10 HIV/AIDS Myths
Why We're Losing Ground in the War on HIV/AIDS
WebMD News Archive
"Myth" 3: Men Are the Problem
Shelton notes that in areas where HIV is widespread, women are just as
likely as men -- in some areas, more likely -- to be the sexual partner first
infected with HIV.
Kathleen Squires, MD, director of infectious diseases at Thomas Jefferson
University, Philadelphia, says the myth in the U.S. is that HIV is a disease of
"If you look at newly diagnosed HIV infections, the proportion among women
has steadily risen," Squires tells WebMD. "This clearly impedes diagnosis --
and prevention messages. Moreover, HIV disproportionately affects women of
color and women in disadvantaged populations."
"Myth" 4: Teens Are the Problem
If HIV prevention efforts emphasize preaching abstinence to teens, they won't have much effect on the epidemic,
Shelton suggests. He notes that people of all ages get and spread HIV -- and
that where HIV is epidemic, HIV becomes more common among women in their 20s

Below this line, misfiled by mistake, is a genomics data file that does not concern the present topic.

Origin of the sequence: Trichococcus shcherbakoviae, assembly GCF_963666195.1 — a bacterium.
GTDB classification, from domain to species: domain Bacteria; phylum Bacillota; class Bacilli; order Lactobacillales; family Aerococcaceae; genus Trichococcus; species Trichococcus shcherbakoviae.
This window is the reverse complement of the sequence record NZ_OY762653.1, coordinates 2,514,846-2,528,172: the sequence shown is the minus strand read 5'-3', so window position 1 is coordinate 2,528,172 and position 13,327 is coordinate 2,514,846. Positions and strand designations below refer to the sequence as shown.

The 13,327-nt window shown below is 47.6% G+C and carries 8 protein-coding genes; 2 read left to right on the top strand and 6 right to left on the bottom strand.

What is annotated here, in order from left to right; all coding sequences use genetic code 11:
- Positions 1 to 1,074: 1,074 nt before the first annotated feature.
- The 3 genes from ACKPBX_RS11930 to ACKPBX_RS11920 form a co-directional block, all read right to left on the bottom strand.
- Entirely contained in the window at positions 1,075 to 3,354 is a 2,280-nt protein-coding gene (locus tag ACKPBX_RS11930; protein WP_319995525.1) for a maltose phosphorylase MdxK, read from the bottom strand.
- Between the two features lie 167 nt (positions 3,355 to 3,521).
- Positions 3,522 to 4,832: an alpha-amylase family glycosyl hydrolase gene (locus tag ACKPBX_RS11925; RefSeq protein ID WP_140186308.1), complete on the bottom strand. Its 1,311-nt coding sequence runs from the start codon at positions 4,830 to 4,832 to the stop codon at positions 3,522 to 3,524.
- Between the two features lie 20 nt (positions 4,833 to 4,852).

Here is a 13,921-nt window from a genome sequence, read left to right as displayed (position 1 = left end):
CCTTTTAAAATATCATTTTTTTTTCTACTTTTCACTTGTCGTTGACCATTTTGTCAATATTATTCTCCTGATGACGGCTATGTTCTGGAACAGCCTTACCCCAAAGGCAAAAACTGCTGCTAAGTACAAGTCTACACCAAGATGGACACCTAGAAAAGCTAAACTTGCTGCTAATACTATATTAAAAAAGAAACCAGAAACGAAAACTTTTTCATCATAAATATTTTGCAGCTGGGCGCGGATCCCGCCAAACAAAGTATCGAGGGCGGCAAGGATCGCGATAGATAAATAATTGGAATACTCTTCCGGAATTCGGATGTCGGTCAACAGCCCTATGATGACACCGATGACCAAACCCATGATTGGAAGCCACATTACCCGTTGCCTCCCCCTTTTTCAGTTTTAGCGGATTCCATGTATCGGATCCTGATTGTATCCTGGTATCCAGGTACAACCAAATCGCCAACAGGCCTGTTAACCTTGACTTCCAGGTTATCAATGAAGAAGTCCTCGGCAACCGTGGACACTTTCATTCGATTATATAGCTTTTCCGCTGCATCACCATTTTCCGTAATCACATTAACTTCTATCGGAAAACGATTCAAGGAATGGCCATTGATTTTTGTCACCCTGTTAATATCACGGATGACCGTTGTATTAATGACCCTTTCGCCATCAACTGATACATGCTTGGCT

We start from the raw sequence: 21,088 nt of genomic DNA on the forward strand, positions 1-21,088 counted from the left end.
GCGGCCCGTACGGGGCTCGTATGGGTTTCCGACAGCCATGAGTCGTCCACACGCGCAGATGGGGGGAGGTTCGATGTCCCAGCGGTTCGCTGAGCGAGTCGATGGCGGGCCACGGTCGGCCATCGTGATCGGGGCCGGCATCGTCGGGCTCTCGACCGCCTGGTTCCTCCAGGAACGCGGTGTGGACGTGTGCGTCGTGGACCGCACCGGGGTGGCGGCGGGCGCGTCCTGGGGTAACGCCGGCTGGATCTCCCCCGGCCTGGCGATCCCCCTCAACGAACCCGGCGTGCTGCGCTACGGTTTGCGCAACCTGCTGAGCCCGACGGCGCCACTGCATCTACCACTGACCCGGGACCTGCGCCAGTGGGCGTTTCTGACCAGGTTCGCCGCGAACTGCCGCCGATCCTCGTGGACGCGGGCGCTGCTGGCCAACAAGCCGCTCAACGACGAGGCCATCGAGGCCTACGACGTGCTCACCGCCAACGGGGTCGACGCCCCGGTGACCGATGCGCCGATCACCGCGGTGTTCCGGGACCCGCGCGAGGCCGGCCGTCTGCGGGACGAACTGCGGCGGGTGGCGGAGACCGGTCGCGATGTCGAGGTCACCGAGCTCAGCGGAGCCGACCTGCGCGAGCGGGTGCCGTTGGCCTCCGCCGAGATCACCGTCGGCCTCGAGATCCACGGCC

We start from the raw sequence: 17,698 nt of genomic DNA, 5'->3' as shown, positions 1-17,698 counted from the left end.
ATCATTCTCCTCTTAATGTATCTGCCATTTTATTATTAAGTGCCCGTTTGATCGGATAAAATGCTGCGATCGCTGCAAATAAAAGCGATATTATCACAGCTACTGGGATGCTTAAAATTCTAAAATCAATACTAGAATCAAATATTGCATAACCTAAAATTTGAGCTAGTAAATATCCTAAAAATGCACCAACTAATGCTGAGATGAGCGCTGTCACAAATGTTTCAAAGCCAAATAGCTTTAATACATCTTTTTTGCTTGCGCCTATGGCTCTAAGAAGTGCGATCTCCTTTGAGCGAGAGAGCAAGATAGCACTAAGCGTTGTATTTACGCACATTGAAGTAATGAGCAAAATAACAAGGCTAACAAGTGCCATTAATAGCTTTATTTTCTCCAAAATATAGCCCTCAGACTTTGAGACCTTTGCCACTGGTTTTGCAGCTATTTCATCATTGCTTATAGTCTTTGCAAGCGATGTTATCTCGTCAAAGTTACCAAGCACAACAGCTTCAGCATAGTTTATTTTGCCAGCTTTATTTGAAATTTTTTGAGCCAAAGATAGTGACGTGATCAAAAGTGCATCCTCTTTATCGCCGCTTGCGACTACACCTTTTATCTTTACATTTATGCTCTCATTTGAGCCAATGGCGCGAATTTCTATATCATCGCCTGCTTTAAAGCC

Squires says one of the biggest myths in the U.S. is that abstinence until
marriage will keep people from getting HIV.
"The fact is that many young people are sexually adventuresome. Just telling
them not to have sex won't help them," she says.
And there's another U.S. myth, Squires says. That's the myth that teaching
young people about safe
sex will make them promiscuous.
Dickinson agrees, and says that safe-sex education should start early.
"There needs to be openness in discussions about sexual behaviors and the
consequences of sexual behavior. And it needs to start early in the home," he
says. "Education is the most important weapon we have for this particular
disease as well as for many other diseases. It is sad that we have the tools
and the know-how to stop HIV since the '80s, when we first learned how it is
"Myth" 5: Poverty and Discrimination Are the Problem
In the developing world, Shelton writes, HIV is more common in wealthier
people than in poorer people. And some nations have reduced the spread of HIV
without reducing poverty levels.
Dickinson strongly disagrees with the suggestion that poverty and
discrimination don't matter.